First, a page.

But in focusing on gentrification, Rice missed the real source of demand bidding up rents in East New York: immigrants. With three-quarters of the housing units in East New York being rented out, it’s rental rates, not sales prices, that are the real cause of concern when it comes to rising housing costs. While sales prices may be bid up by speculators anticipating fixie-riding hipsters invading during the next market cycle, actual rents can only be affected by people currently renting in the neighborhood.
And for all the talk in the story of the gentrification that might come – “We don’t want to sell this as the place the hipsters should come to,” a local development corporation official tells Rice – East New York is losing what few non-Hispanic whites it had. From 2000 to 2010, their numbers in greater East New York – from Pennsylvania Avenue to City Line, Cypress Hills to Starrett City – were down 30 percent to just 6,250, while the total population grew by nearly 10,000 to 184,000.
It’s not whites who are flocking to the neighborhood and bidding up rents, but immigrants – namely those from the Dominican Republic, South Asia (especially Bangladesh), Mexico, and Central and South America. (To say nothing of immigrants from the West Indies, most of whom are not counted due to the Census’s frustrating practice of lumping together all black ethnicities into one group, obscuring what are likely to be flows of African-Americans out of the neighborhood and West Indians in.)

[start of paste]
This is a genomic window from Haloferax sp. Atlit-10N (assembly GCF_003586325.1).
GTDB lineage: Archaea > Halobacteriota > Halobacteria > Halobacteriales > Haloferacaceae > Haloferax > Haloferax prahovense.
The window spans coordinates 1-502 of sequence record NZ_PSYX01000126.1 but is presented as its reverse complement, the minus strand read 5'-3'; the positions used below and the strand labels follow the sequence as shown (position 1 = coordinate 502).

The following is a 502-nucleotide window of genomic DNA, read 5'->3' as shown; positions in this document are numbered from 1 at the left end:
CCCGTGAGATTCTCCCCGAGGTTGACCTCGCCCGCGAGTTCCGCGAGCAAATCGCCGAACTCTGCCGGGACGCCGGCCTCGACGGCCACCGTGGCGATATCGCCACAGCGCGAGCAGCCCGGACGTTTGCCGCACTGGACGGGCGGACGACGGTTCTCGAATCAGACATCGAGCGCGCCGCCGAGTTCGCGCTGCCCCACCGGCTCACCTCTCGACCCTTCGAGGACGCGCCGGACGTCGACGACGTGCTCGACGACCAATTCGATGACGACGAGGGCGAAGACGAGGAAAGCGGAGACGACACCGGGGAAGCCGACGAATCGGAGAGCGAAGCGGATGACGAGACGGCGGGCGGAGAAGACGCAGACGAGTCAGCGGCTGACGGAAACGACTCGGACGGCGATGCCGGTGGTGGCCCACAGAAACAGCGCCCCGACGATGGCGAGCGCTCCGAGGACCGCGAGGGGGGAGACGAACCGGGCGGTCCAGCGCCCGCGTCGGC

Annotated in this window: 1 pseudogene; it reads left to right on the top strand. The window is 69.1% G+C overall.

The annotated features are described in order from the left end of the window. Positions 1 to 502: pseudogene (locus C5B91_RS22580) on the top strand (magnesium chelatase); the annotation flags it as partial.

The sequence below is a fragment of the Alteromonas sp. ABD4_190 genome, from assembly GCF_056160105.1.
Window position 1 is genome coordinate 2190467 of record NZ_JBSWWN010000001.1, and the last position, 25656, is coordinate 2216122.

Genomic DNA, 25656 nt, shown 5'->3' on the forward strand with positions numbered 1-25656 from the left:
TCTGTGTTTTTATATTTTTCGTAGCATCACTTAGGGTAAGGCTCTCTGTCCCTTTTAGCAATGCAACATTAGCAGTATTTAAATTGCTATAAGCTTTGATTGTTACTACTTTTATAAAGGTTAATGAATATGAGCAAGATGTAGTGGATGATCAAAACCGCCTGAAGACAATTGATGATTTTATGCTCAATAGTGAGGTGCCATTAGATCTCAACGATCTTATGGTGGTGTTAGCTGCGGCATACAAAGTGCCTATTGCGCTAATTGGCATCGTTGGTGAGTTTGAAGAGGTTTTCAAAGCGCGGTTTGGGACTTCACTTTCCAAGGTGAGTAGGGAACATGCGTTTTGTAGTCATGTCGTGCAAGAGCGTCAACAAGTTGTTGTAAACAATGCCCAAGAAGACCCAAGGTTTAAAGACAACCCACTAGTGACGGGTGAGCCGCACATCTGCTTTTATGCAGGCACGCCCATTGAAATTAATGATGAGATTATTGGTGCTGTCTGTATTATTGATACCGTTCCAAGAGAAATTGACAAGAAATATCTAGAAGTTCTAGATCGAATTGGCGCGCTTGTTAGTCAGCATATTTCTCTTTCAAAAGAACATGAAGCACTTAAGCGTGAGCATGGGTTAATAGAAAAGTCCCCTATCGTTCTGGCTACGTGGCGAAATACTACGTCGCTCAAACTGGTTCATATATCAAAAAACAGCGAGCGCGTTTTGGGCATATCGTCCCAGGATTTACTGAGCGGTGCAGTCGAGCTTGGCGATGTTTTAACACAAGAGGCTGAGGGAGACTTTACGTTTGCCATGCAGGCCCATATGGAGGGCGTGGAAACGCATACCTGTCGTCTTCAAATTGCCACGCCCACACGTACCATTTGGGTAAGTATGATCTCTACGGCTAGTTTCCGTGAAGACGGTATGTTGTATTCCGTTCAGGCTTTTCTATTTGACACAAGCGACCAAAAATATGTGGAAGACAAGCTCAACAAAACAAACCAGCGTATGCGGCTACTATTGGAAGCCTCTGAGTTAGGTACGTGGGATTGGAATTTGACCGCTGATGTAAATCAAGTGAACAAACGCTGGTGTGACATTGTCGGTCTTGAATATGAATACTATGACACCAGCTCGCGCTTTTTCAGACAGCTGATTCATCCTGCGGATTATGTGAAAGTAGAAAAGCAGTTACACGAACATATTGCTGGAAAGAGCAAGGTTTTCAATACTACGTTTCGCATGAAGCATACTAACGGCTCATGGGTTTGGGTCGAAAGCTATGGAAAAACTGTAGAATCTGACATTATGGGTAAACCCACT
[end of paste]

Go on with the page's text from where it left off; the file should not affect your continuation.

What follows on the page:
And for the most part, the incoming immigrant groups don’t even seem to be displaced from other neighborhoods. The number of Dominicans, the ascendant East New York group (that we can count) with the longest history in the city, is rising much faster in Crown Heights, Bed-Stuy and Bushwick than it is falling in Williamsburg. Ditto with Mexicans and the other Latino groups who are growing in East New York. And Asians are on the rise nearly everywhere – their growth in East New York is entirely a story of immigration, not displacement.
But these are all trends that New York Magazine – and, for that matter, nearly every other publication writing about East New York – missed, with their obsessive focus on the white New Yorkers who might someday pour into the neighborhood.
And there are other trends that the real estate media is missing while they hyperventilate over oligarchs and gentrifiers. Non-luxury market-rate construction made up a pretty largely chunk of the city’s new construction during the early and mid-2000s, and all but evaporated as the recession took hold, with no sign of returning, even as the broader market has largely rebounded. Meanwhile, the South Bronx is attracting more market-rate construction than it’s seen since the 1920s.
Most of New York’s rental apartments are rent-regulated in some way, but the city and state keep little data on what the rents in these units are, and release none publicly on what they legally should be. To say nothing of the fascinating and dynamic markets in southern Brooklyn and eastern Queens, where the lack of white hipsters, yuppies, and gentrifiers means little in the way of coverage in the city’s mainstream real estate press.
Gentrification and the ultra-luxury market are increasingly important trends in New York City real estate, but they aren’t the only stories to be told. And if the media is as concerned about these phenomena as they claim, it’s just as important that they cover middle-class real estate topics, if only to understand what needs to happen to encourage more housing for the vast majority of New Yorkers who are neither rich enough to afford luxury new construction, nor lucky enough to win a housing lottery.